Shadow of Fire

2023 / 95m - Japan
War, Drama
Shadow of Fire poster

As I grow older, so do my favorite directors. Some have reduced their output considerably, others have toned down their signature style. It's a bit of both for Shinya Tsukamoto, but he reinvented himself without losing what made him so special. Shadow of Fire [Hokage] is his latest film and should make a nice double bill with Fires on the Plain. It's not as manic or visceral as some of his earlier films, but it's still quite raw and unflinching and it had me glued to my chair from start to finish. Tsukamoto fans have plenty to look forward to, even when it's not his best film.

screencap of Shadow of Fire [Hokage]

If I need to point out the one film that caused a major shift in Tsukamoto's oeuvre, it's probably Kotoko. It's the first one that felt more humane, with a strong focus on drama and sporting a more fragile emotional core, despite Tsukamoto's frantic style still being heavily featured. His subsequent films continued that trend, with Shadow of Fire completely devoid of hyperediting. This isn't just any regular war drama though, Tsukamoto's approach is still razor-sharp, zooming in on the precarious lives of a handful of characters in a pointed, visceral way.

Fires on the Plain focuses more on the effect war has on its direct participants, while Shadow of Fire embraces those left to deal with the consequences of war. In that sense, it's a film that goes rather well with Grave of the Fireflies, even though Tsukamoto's film is quite a bit edgier. All the characters featured here are heavily damaged, looking to survive before they can even think of healing physically and mentally. Because of that, it's not the most accessible film, as none of the characters are inherently sympathetic, but ultimately Tsukamoto made me feel for every single one of them.

A young boy wanders through town alone. He has no family and survives by stealing food from the local markets. One of the vendors chases him down, and he hides from him in a small restaurant. When the hostess finds the boy she decides to take care of him, as she has lost her son and husband to the war. The boy has to promise to stop stealing, but finding honest work is difficult. He does his best but gets scolded when he takes on dangerous jobs. One of the men finds out that the boy has a gun, and he offers him a job if he is willing to bring the gun along.

screencap of Shadow of Fire [Hokage]

Intense visuals and hyperediting have always been trademark elements in Tsukamoto's films. That intensity is still here, it's just being expressed differently. The framing has a lot of intent, the editing is still notable even though the tempo slowed down and the use of color and light is still exemplary, adding plenty to the atmosphere. The cinematography isn't quite the attraction in and of itself anymore, but it still helps to differentiate the film from its peers. I prefer the overt maximalist styling of his earlier work, but Shadow of Fire looks great regardless

The music has undergone a similar trajectory as the visuals, though Tsukamoto's scores never fully matched their intensity. He uses the score wisely to accentuate certain moments, with some of the softer ambient tracks jumping out positively. It's probably the only element of the film that provides a counterbalance to the harshness and ruthlessness on display elsewhere, and I kind of welcomed this form of relief. Shadow of Fire doesn't hold any punches, so it's nice to have something that keeps it from becoming full-on misery porn.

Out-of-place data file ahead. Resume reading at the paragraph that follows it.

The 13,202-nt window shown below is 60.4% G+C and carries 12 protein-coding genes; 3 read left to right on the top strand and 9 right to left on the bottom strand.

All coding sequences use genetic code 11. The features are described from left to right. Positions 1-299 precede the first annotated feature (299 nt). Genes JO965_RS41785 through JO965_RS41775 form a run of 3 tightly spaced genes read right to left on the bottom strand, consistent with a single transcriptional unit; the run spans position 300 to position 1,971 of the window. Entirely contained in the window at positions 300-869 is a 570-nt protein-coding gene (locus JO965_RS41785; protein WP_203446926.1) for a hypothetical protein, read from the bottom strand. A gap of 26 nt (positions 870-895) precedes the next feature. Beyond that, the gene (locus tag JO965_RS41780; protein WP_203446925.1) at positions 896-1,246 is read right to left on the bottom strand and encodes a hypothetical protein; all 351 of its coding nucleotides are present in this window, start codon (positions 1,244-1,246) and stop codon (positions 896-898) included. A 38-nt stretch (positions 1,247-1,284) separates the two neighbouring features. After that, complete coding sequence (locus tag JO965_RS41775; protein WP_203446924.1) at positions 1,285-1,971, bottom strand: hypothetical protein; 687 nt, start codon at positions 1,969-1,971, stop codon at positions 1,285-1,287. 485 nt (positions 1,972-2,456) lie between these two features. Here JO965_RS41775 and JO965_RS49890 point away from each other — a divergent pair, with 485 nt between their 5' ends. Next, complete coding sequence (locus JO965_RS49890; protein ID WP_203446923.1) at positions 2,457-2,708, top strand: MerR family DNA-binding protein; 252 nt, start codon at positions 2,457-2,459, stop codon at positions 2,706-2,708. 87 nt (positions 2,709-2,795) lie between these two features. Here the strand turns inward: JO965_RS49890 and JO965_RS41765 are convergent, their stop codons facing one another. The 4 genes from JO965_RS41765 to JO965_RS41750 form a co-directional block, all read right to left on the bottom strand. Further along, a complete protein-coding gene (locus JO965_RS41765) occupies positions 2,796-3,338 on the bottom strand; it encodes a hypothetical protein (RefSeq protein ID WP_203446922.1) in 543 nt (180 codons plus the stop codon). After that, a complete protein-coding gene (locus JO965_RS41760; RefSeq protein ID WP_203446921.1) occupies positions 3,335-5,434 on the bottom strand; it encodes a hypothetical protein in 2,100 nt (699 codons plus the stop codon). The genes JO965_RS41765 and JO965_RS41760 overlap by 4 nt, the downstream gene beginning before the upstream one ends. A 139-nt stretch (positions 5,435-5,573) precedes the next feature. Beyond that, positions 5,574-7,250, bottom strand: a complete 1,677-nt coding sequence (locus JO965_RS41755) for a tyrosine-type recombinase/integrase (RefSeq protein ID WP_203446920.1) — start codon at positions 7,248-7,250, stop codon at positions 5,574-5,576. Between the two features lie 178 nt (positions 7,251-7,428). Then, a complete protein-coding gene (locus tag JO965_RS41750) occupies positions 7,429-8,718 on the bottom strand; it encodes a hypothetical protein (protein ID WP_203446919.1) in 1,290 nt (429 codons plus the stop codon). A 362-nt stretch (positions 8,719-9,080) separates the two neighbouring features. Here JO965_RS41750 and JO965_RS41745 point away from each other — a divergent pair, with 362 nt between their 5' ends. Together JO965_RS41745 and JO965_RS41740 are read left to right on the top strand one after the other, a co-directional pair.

The performances are stellar. There are some familiar faces here (it was nice seeing Omori again and Moriyama has a memorable part), but the principal roles are reserved for (relative) newcomers. And Tsukamoto coached them extremely well. It's rare to see a child actor make such an impression, especially considering the limited amount of dialogue, but the boy excelled here. Shuri is also excellent, doing a lot with very little. They were both helped by Tsukamoto's smart directing choices, but that doesn't take away from their accomplishments.

screencap of Shadow of Fire [Hokage]

Probably the most divisive part of Shadow of Fire is the narrative structure. At first, it looks like Shuri has the lead role, but then the story shifts to the boy and she disappears from view for almost half of the film. There's also no real ending to the story either, making this more of a meandering slice-of-life type film. These films tend to fall into the light drama category, but that's not the case here. Tsukamoto makes sure this doesn't muddle the message, on the upside the film lacks the overbearing sentiment that often wears war dramas down.

Shadow of Fire has the marks of an aging director, but Tsukamoto is aging in style. What the film lacks in vigor and energy, it makes up for with piercing emotion and a stylish finish. The cinematography is on point, the score is beautiful and the performances are powerful. I would lie if I said I didn't miss the Tsukamoto of yonder, but I don't mind his evolution into a more mature and weathered director. If he continues to make films on this level, I'll be there to support him for some time to come. The film is warmly recommended if you can get to it.